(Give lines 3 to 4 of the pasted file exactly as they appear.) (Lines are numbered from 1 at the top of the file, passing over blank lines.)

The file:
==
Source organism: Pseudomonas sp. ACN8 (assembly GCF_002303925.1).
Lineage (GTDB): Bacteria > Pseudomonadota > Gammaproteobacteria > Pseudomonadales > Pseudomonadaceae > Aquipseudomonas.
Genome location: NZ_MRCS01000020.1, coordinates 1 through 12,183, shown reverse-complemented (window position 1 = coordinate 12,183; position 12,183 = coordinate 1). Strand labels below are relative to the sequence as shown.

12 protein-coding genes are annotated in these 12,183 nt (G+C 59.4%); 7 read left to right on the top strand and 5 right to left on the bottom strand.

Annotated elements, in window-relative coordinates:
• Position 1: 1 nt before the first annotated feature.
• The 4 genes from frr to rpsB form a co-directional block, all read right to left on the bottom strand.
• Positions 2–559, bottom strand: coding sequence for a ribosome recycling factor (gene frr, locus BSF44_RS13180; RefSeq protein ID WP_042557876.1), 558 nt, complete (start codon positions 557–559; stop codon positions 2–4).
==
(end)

Genome location: NZ_MRCS01000020.1, coordinates 1 through 12,183, shown reverse-complemented (window position 1 = coordinate 12,183; position 12,183 = coordinate 1). Strand labels below are relative to the sequence as shown.

12 protein-coding genes are annotated in these 12,183 nt (G+C 59.4%); 7 read left to right on the top strand and 5 right to left on the bottom strand.